Place-based learning connects experience, outdoors, and sustainability
from EE Research Bulletin
Nicole Ardoin, Editor
As the focus on promoting sustainability through environmental education has increased, so has the scrutiny on outdoor education programs, which may not always lead to increased sustainable behaviors.
In fact, this paper’s author suggests that some outdoor education programs may have an adverse effect on attitudes and perceptions of sustainability by making nature seem remote, pristine, and disconnected from students’ day-to-day lives. Drawing on an extensive body of research and interviews with educators, the author makes a case for the potential of place-based education to connect experiential learning and sustainability education. He also argues that place-based learning is a remedy for some of the problems that outdoor education programs face in fostering sustainable behavior.
As part of his research, the author partnered with eight educators in New Zealand—six secondary teachers and two preservice teachers. These teachers participated in three phases of research: first, they critiqued their current school-based outdoor education program; second, they engaged in professional development to generate individual action plans for aligning their programs with sustainability learning goals; and third, they reflected on their own learning process. The author analyzed the data from current experiential learning and place-based learning research; in the process, he uncovered common themes.
The first theme relates to the long tradition of using experiential learning within outdoor education and sustainability education programs. experiential learning engages the learner in doing—creating sensory experiences that foster both cognitive and emotional connections. Developing connections to nature through experiential learning may encourage students to protect it. This has been supported by research demonstrating that people are more likely to act on experiences than on knowledge. The teachers in this study described how bonds of love and gratitude toward natural places are fostered within their students when they engage with the natural world. They also spoke of the critical importance of fostering this connection prior to asking students to protect nature or behave in more sustainable ways.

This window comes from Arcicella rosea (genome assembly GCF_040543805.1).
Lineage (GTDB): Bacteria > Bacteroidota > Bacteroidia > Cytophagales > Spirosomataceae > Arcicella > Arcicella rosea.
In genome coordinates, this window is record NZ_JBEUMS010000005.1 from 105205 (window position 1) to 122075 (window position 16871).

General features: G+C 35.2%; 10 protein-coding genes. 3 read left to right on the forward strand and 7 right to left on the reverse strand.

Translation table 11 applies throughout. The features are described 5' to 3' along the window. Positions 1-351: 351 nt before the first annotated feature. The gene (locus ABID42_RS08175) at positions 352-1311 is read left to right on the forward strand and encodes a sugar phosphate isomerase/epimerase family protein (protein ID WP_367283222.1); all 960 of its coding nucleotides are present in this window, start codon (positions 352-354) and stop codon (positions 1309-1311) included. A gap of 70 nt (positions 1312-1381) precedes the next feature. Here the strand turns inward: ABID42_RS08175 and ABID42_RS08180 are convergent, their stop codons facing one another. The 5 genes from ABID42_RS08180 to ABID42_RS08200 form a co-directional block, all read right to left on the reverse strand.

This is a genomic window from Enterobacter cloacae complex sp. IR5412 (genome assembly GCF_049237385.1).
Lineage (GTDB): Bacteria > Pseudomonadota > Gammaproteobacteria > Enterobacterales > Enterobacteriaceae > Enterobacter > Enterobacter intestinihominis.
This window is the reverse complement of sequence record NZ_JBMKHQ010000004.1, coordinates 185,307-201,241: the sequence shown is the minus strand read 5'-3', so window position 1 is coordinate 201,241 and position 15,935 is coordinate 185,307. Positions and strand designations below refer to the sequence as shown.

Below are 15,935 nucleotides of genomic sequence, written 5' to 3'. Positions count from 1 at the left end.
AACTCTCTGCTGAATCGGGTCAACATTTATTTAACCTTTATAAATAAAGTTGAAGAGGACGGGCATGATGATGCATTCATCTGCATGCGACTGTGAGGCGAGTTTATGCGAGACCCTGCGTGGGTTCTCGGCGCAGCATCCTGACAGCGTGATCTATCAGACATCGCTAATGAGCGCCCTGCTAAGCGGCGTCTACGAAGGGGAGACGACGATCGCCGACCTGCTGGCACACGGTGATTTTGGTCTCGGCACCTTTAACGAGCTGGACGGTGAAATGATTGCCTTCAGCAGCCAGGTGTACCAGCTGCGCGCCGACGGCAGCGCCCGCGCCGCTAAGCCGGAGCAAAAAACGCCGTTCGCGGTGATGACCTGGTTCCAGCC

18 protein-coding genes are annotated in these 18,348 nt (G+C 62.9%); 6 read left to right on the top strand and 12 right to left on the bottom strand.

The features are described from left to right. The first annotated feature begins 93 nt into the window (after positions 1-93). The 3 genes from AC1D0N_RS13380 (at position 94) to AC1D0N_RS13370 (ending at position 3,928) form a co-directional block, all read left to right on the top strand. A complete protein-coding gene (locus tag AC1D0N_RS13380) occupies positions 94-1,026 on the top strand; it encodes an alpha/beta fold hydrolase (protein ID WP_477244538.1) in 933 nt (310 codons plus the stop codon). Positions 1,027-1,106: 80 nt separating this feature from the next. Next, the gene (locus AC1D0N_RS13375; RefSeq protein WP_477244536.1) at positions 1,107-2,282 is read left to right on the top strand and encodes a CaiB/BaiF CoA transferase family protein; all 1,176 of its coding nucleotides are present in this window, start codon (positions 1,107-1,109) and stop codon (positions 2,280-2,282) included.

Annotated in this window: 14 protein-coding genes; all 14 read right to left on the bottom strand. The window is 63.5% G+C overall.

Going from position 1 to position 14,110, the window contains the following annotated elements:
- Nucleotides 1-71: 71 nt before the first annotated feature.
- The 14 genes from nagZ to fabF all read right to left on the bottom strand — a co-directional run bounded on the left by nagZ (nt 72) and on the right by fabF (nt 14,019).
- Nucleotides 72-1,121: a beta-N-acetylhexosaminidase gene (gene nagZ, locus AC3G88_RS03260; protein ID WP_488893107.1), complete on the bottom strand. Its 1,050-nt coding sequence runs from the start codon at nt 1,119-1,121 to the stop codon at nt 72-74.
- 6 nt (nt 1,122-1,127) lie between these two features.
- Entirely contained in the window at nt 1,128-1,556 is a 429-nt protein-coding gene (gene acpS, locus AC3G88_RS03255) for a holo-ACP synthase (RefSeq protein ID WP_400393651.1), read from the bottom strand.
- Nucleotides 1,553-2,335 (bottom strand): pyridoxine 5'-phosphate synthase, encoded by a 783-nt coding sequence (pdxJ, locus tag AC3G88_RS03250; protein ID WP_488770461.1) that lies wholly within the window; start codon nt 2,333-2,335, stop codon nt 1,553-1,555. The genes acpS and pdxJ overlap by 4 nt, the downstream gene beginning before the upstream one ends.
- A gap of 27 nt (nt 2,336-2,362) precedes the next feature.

The second theme that emerged related to the common misconception that the natural world is removed and separate from humans and human activity: that humans are not part of nature. This separation creates a dichotomy between beautiful, pristine wilderness and “home,” or where people live. The author argues that many outdoor education programs focus on pristine wild places, which allows students to connect to these wild places and develop a bond to nature. But, he wonders, do students’ wilderness experiences transfer to their home experiences and their daily actions? While the teachers interviewed assumed the transfer does occur for their students, the author cites evidence in the education literature that shows this isn’t always the case.
Finally, the author argues that place-based learning shifts the focus from pristine, untouched environments to local environments, including the physical space and how people interact with it. It connects educational experiences with the local community and to the place where students live. This local education allows students to see how they, too, are a part of nature, and how their behaviors can directly influence their local environment in either adverse or positive ways. At the same time, local education provides the students with the skills and knowledge needed to sustain and regenerate their community and place. After making the shift to place-based outdoor learning, the participating teachers described that students felt a sense of ownership, familiarity, and call for stewardship, demonstrating the powerful potential of learning and fostering sustainable behaviors in one’s greater backyard.
THE BOTTOM LINE:
By connecting and experiencing their local place, students develop a sense of how their actions directly influence their community and local environment. This is a critical connection for students to make, as many environmental issues, such as climate change and biodiversity loss, are huge and abstract. Students who engage in place-based outdoor learning demonstrate a sense of ownership and the spurring actions of stewardship. Place based outdoor learning projects meet the needs of the community. Students themselves might be able to identify these needs, which could be related to habitat loss, local watershed contamination, or the spreading of invasive species.
THE RESEARCH: Engagement in local projects is empowering to students and fosters a sense of ecological citizenship. Hill, A. (2013). The place of experience and the experience of place: intersections between sustainability education and outdoor learning. Australian Journal of Environmental Education, 29(1), 18–32.